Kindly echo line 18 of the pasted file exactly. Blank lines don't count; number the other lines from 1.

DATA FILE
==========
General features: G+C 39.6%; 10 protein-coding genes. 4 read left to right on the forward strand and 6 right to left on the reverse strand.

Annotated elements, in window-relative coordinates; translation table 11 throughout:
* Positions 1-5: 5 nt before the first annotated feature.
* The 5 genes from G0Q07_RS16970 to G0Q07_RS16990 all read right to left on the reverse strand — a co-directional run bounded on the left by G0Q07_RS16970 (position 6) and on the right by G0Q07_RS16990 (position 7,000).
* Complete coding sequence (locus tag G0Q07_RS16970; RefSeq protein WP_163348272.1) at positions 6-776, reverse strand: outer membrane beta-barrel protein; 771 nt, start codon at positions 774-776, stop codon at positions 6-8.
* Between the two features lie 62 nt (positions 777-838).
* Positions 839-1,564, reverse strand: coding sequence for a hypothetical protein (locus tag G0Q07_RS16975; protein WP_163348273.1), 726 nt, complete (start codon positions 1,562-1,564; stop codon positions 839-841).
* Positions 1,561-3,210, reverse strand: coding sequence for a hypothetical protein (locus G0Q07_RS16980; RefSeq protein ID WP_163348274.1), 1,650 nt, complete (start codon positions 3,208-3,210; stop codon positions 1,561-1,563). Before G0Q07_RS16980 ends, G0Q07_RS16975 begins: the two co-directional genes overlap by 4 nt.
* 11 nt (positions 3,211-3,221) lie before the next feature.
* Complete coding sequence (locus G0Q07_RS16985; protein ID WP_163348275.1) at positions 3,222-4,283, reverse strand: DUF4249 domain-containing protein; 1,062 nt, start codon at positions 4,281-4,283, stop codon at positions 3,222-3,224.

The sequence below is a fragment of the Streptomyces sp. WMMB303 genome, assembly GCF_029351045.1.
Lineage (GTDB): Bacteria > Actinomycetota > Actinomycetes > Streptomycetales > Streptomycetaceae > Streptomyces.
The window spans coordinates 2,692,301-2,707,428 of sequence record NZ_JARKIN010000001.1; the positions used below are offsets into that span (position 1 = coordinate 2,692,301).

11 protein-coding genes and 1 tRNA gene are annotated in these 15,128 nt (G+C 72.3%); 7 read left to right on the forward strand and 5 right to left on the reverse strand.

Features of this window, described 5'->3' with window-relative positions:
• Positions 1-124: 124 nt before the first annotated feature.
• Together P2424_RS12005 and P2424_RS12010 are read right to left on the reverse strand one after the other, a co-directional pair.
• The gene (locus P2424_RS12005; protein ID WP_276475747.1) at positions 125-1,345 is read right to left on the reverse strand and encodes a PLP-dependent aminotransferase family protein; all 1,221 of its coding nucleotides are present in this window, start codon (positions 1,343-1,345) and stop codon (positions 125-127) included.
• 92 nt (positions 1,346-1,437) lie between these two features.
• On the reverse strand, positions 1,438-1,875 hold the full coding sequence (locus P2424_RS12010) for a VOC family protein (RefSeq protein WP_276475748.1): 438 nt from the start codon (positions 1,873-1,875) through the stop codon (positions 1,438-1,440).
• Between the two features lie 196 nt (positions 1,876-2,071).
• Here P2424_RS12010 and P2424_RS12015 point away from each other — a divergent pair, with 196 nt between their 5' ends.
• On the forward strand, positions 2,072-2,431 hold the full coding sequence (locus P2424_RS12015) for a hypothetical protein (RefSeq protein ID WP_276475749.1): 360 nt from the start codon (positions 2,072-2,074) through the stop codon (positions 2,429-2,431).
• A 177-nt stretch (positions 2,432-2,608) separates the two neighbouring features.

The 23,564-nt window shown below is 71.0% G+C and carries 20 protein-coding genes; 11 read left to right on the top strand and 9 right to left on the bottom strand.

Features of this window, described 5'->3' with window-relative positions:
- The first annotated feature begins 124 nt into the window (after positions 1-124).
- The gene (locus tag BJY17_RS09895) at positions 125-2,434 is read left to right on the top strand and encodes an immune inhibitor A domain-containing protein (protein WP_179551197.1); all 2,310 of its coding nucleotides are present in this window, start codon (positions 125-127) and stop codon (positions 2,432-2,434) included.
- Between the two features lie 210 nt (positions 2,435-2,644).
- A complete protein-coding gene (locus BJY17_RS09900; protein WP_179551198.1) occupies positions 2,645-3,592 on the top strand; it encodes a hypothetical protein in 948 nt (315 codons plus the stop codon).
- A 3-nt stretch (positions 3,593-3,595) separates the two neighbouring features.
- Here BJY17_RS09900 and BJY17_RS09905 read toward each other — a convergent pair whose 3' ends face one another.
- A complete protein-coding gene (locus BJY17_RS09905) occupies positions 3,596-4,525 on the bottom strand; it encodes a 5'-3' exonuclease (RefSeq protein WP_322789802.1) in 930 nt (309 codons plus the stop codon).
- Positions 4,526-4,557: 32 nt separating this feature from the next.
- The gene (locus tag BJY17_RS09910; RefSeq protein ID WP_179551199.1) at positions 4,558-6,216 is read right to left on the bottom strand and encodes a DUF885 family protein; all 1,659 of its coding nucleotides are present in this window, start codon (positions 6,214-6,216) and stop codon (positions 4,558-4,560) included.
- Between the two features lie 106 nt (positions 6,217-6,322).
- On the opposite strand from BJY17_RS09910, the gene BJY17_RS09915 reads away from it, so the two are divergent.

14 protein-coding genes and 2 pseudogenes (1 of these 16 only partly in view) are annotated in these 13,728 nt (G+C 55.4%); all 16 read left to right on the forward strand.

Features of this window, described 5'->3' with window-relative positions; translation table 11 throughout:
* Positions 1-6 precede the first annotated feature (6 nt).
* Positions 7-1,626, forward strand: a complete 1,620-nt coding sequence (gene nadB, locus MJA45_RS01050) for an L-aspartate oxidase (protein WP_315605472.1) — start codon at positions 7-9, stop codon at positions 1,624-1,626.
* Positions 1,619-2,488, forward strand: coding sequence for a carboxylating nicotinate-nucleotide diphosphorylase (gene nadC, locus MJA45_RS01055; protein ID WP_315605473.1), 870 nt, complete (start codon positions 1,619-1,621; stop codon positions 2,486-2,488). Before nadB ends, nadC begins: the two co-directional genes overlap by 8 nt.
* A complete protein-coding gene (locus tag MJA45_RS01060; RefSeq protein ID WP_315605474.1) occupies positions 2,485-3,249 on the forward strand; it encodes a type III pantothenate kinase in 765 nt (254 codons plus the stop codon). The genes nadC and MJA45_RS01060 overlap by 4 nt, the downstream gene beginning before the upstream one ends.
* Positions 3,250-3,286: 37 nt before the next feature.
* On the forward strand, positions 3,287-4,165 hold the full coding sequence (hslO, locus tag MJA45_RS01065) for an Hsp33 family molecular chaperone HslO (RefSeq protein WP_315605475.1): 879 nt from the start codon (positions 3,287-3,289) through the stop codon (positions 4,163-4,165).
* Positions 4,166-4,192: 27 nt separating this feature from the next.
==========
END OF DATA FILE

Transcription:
• The gene (locus P2424_RS12005; protein ID WP_276475747.1) at positions 125-1,345 is read right to left on the reverse strand and encodes a PLP-dependent aminotransferase family protein; all 1,221 of its coding nucleotides are present in this window, start codon (positions 1,343-1,345) and stop codon (positions 125-127) included.